These issues are copied from an analysis of the Satyam debacle in India to remind directors and CEOs the possible lessons that can be learnt, in the hope history will not repeat itself.
A few notable issues which lie beneath Satyam’s debacle were:
The Board of Directors were clearly lagging in their financial expertise. Form 20-F filed by the firm in 2008 highlights the issue of lack of ‘Audit Committee Financial Expert’, which was an important requirement from the Securities and Exchange Commission.
The choice of directors serving on Satyam’s board was not remarkable. Four of the six members on the board were purely academicians and had a lack of industrial experience and practical knowledge required for proper stewardship. Two of the directors were over-occupied being serving on eight other company boards.
Sarbanes Oxley Act (SOX) and corporate governance principles prohibits directors of having any direct involvement in firms operations. However, in Satyam’s case many of the directors were participating in the operations of the company as well.
Satyam’s Form 20-F filed in August 2008 states “We do not have a Nominating/Corporate Governance Committee.” This, too, is a glaring departure from “best practices” in global Corporate Governance.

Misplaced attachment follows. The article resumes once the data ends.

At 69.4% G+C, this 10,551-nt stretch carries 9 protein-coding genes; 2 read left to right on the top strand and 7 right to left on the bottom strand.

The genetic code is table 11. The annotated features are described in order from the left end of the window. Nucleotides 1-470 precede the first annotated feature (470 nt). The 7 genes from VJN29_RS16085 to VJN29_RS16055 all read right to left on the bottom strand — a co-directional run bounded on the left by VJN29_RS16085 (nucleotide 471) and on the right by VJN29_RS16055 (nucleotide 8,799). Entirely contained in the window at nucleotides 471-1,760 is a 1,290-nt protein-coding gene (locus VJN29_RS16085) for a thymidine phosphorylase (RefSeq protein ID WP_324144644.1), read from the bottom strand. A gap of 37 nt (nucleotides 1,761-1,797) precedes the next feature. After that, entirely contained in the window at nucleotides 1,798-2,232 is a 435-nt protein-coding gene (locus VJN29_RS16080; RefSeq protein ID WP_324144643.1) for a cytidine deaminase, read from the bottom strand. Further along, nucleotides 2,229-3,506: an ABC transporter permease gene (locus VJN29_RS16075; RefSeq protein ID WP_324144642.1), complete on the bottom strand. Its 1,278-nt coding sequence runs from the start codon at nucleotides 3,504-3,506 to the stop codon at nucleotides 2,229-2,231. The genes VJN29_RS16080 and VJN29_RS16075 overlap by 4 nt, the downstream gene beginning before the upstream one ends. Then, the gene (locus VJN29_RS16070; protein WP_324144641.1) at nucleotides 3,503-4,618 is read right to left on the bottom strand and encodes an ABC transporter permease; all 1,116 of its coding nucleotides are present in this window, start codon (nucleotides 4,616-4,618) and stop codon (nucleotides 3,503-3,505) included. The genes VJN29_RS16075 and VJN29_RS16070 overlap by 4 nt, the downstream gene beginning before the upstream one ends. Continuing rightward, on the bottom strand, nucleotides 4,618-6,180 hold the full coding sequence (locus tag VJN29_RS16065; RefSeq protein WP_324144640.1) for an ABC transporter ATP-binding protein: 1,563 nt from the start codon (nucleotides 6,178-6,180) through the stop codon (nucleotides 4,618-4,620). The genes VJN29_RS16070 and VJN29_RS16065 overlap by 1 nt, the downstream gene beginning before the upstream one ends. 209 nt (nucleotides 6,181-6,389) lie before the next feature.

The role of auditors who authenticated Satyam’s accounts is surely questionable. Having auditing services from top ranked auditors/auditing companies do not guarantee avoidance of breach of contract.
The absolute power of majority shareholders would overshadow the concerns and voices of minority shareholders and thus prevent their active participation/vigilance in the firm’s affairs.
The Board members had significant relationships with Satyam Corporation and its Management, which may have contributed to their failure to be more proactive in their oversight.
In Satyam’s case the Board was unduly reliant on auditors. Excess of this reliance and trust on the auditors prevented Board to be proactive and staying vigilant. Within reasonable and appropriate limits reliance on auditors and management is desirable. Beyond reasonable limits this reliance can pose serious issues.
Source: Universal Journal of Industrial and Business Management 3(2): 58-65, 2015
Many of these issues are common to many companies in Sri Lanka even today and some of them can be noted in leading companies. Rules are not working in uplifting the moral and ethical values of businesses in general. Greed and growth are considered more important for businesses. Continuous awareness and education of directors about their fiduciary responsibility may have to be mandated by the SEC to reduce or eliminate any debacles in Sri Lanka.